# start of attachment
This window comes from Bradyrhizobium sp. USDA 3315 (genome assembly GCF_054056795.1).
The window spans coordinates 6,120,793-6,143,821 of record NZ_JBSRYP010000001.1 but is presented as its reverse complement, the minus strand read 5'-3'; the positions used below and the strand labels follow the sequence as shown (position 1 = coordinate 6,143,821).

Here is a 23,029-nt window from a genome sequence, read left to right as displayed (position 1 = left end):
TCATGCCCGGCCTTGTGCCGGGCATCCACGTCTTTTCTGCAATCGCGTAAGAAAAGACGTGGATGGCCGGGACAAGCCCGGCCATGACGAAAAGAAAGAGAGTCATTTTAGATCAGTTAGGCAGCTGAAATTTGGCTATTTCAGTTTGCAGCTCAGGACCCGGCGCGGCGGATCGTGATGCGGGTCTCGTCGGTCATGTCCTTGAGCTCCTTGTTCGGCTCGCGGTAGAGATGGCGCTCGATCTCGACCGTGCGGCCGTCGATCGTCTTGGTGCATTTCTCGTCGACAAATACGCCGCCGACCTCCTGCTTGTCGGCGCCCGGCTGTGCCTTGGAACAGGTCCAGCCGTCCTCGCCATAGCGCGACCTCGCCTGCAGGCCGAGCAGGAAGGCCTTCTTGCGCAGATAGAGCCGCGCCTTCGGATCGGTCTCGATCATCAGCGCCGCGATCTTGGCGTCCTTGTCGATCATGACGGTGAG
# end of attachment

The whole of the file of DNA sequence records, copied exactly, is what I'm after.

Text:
This window comes from Bradyrhizobium sp. USDA 3315 (genome assembly GCF_054056795.1).
The window spans coordinates 6,120,793-6,143,821 of record NZ_JBSRYP010000001.1 but is presented as its reverse complement, the minus strand read 5'-3'; the positions used below and the strand labels follow the sequence as shown (position 1 = coordinate 6,143,821).

Here is a 23,029-nt window from a genome sequence, read left to right as displayed (position 1 = left end):
TCATGCCCGGCCTTGTGCCGGGCATCCACGTCTTTTCTGCAATCGCGTAAGAAAAGACGTGGATGGCCGGGACAAGCCCGGCCATGACGAAAAGAAAGAGAGTCATTTTAGATCAGTTAGGCAGCTGAAATTTGGCTATTTCAGTTTGCAGCTCAGGACCCGGCGCGGCGGATCGTGATGCGGGTCTCGTCGGTCATGTCCTTGAGCTCCTTGTTCGGCTCGCGGTAGAGATGGCGCTCGATCTCGACCGTGCGGCCGTCGATCGTCTTGGTGCATTTCTCGTCGACAAATACGCCGCCGACCTCCTGCTTGTCGGCGCCCGGCTGTGCCTTGGAACAGGTCCAGCCGTCCTCGCCATAGCGCGACCTCGCCTGCAGGCCGAGCAGGAAGGCCTTCTTGCGCAGATAGAGCCGCGCCTTCGGATCGGTCTCGATCATCAGCGCCGCGATCTTGGCGTCCTTGTCGATCATGACGGTGAG